ST. LOUIS • The guest in Room 885 was known as Tony.
He corrected staff at the Chase Park Plaza hotel when, due to a reflex of their training, they employed the courtesy title and called him "Mr. La Russa." Call me Tony, he'd insist. Yes sir, Tony, a valet remembers telling him. Not sir, he heard back. Just Tony.
Over the years that's how they knew him, this longtime guest at the Chase and longtime manager of the Cardinals, a man who appeared in the public eye to be so gruff and formal, who looked so joyless at press conferences, who seemed so serious in his handling of everything, including a baseball game.
Here at the Chase, away from all that, he was just Tony to the staff. And Tony made it a point of knowing their names, too.
It was something of an open secret that Tony lived at this upscale hotel in the city's Central West End during baseball season. He managed 16 seasons with the Cardinals, but his family stayed back home in California. Perhaps it was better this way, allowing him to focus. And when baseball was done, Tony was gone, out west.
This was somewhat unusual, especially over the course of such a long tenure and in a place like St. Louis, where former players have been known to put down roots even after their playing days are over, passing up the chance to move to some place with better weather, a little coastline. Former Cardinals manager Whitey Herzog stayed. So did Mike Matheny, the team's new manager.
But the Chase was Tony's home here. He checked in just before the start of a new baseball season, in late March or early April. He checked out soon after the season was over, usually in early October. The staff had only to check the box scores to see whether they needed to extend his stay. This year, they pushed his departure to early November to accommodate the World Series.
This was how it went for nine years. He bounced between rooms on the hotel side and the Chase's executive apartment and condo tower, depending on what was available and what was being renovated.
The last couple of years he was on the eighth floor.
'HE WAS A VERY LOW-KEY GUEST'
It was a corner executive suite, leasing for $3,000 a month, with the plentiful natural light that was one of Tony's few special requests. The room has large windows looking out to the south and west. He could see Forest Park. There was a king-size bed, a small kitchen with granite countertops and flat-screen TVs under eight-foot ceilings.
"He was a very low-key guest," said Stacey Howlett, sales director at the Chase.
And the staff was low key about him, declining to confirm he was a guest until he was gone.
His room was down a corridor of plush brown carpet and black-and-white photographs. At the opposite end of the floor was the suite George Clooney stayed in when he was in town two years ago filming the movie "Up In The Air." Their stays overlapped by a couple of weeks. Such is the allure of Hollywood fame that several guests have requested Clooney's old room. No one has ever made a similar request for Tony's.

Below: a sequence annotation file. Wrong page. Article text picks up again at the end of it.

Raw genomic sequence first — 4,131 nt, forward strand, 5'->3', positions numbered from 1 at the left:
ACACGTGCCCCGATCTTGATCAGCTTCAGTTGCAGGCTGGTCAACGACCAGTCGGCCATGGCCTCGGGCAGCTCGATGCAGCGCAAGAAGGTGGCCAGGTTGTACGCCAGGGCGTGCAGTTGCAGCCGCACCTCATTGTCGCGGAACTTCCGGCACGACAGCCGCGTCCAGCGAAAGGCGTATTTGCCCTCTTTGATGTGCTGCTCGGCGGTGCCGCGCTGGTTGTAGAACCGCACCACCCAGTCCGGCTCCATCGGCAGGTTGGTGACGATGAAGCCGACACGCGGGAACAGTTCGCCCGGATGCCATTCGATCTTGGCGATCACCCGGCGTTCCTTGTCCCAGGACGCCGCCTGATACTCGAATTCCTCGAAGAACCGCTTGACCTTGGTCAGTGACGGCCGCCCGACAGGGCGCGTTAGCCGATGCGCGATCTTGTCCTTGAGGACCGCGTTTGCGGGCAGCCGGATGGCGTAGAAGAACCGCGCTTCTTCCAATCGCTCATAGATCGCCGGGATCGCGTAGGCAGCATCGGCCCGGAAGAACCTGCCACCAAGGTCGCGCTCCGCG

Tony rarely used the hidden "back of the house" elevator, the one tucked behind doors marked 'staff only." He parked his own car in the parking garage. In a rush, he called the valet.
Elzie McKinley, valet supervisor, recalled seeing Tony early on during this year's playoffs. Tony said hello to Elzie, asked him what was going on. Elzie offered a prediction that the Cardinals were going all the way.
"You think so?" Tony responded.
"I do. I got $5 on it," the valet recalled telling him.
Both men laughed.
Tony often ate at the hotel's Eau Bistro. He hosted fundraisers for his Animal Rescue Foundation in hotel ballrooms.
He liked to grab a small cafe mocha and a newspaper in the morning at the Wild Horse Creek gift shop. He had a routine, one that gift shop supervisor Emily Major quickly learned. All he had to do was ask, "Can I get one of those, Emily?" She knew what he meant. When she said, "Have a good day," he sometimes responded, "I don't care if I have a good day. I want a good night."
'LIKE FAMILY TO US'
So Emily began consulting the newspaper to see if the Cardinals had a night or day game, changing her salutation to fit.
He was nothing like she expected. The guest named Tony taught her something. "I never judge anybody from what I read, until I have my own experience," she said.
The Tony she knew was kind and, yes, a little gruff. He was familiar.
"He's like family to us," she said.
He was like family, in a city that considered him royalty, even more so after the World Series.
The staff at the Chase had no inkling Tony was retiring. He checked out as he always did when the games were over. But hotel staff is sure he will be back, to visit, like family does. And they will try to remember to call him Tony.
Writer Todd C. Frankel seeks out hidden and overlooked stories, along with a different take on what's in the news. Contact him with story ideas or suggestions.